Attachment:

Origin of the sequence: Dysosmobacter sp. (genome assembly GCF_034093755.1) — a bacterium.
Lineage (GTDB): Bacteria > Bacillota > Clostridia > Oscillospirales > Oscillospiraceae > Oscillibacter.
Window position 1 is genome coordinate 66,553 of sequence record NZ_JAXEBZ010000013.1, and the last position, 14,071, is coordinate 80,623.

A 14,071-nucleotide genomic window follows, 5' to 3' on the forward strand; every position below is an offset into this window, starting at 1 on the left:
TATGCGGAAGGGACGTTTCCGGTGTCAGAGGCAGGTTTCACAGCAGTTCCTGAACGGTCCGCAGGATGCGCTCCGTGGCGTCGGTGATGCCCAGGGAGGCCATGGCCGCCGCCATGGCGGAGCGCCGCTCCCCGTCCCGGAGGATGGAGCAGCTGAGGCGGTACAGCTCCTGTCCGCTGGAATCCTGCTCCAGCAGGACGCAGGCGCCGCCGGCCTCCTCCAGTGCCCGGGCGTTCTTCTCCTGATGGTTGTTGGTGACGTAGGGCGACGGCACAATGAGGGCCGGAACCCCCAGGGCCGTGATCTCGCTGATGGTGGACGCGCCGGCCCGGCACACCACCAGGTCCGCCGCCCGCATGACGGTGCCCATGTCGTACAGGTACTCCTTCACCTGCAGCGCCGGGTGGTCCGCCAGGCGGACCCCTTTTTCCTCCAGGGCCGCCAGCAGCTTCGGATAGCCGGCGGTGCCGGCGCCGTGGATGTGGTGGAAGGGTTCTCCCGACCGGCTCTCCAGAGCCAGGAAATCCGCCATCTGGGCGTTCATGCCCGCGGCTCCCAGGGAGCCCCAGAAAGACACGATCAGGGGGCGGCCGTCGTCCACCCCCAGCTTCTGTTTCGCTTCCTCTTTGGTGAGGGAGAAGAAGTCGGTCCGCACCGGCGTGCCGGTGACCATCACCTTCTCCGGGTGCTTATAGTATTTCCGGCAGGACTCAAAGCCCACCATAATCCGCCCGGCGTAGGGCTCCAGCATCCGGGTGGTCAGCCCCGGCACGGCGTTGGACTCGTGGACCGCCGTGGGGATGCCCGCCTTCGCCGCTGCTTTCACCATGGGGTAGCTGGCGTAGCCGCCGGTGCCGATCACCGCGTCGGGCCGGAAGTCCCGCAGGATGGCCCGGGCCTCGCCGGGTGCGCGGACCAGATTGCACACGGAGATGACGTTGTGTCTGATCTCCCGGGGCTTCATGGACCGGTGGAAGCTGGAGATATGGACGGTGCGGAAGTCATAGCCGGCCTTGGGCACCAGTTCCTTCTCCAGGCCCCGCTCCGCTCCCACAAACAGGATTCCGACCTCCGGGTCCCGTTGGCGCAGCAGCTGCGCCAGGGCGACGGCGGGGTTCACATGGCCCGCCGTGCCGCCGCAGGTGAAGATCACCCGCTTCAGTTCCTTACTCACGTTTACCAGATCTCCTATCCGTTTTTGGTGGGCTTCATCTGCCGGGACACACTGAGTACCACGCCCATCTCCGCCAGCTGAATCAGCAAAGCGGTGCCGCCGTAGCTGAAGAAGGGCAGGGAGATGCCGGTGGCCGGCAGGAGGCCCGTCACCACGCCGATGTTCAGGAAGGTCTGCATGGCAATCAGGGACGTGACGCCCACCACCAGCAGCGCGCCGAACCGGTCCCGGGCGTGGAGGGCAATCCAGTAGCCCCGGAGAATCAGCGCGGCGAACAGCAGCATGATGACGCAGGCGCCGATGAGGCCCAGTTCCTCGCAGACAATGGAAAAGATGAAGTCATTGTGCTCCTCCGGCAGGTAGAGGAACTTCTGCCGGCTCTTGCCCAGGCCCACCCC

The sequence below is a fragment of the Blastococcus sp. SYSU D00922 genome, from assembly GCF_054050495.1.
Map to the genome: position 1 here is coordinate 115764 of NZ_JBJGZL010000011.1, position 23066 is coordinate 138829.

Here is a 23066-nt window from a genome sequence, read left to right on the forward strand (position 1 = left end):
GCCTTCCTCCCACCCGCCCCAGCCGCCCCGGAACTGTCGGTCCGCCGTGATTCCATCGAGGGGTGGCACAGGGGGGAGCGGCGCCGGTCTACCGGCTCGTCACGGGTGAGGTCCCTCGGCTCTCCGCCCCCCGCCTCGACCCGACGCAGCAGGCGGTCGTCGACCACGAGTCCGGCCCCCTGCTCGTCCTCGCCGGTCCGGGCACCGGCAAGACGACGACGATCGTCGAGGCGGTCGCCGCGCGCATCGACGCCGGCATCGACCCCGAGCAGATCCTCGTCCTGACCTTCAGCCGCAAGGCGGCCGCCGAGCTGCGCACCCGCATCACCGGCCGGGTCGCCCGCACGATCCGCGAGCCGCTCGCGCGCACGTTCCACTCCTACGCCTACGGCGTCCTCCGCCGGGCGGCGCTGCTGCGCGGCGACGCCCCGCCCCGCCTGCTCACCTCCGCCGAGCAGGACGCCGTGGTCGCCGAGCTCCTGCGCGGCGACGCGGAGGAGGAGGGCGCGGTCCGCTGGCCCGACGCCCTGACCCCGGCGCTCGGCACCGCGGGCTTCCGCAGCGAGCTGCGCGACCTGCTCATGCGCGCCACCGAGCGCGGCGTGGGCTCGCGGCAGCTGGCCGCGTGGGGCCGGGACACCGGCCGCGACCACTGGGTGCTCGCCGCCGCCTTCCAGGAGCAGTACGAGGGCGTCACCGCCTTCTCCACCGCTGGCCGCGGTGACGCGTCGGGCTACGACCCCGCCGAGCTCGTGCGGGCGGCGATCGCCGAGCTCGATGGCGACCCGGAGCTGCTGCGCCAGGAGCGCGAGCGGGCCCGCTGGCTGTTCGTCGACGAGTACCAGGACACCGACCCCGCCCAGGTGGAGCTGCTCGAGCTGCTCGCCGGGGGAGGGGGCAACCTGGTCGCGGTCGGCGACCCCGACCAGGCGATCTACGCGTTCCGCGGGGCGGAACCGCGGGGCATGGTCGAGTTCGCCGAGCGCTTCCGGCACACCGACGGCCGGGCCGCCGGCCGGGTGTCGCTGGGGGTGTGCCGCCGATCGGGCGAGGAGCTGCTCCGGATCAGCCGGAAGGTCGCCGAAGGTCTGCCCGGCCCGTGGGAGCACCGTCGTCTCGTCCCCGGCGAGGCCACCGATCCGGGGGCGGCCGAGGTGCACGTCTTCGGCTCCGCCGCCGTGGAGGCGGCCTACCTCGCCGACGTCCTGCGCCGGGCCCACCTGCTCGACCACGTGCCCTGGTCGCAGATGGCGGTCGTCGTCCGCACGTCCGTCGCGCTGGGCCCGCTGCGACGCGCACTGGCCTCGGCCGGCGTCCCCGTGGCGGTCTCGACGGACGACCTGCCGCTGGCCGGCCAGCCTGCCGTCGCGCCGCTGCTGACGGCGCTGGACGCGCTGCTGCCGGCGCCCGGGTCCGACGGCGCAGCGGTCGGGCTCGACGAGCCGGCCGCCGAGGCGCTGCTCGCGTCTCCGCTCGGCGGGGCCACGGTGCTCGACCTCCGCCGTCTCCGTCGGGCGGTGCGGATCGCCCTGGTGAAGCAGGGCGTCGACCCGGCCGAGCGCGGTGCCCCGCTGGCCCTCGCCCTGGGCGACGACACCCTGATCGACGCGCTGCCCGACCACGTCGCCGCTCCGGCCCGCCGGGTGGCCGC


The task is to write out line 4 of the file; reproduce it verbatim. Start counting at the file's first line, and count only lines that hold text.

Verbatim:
A 14,071-nucleotide genomic window follows, 5' to 3' on the forward strand; every position below is an offset into this window, starting at 1 on the left: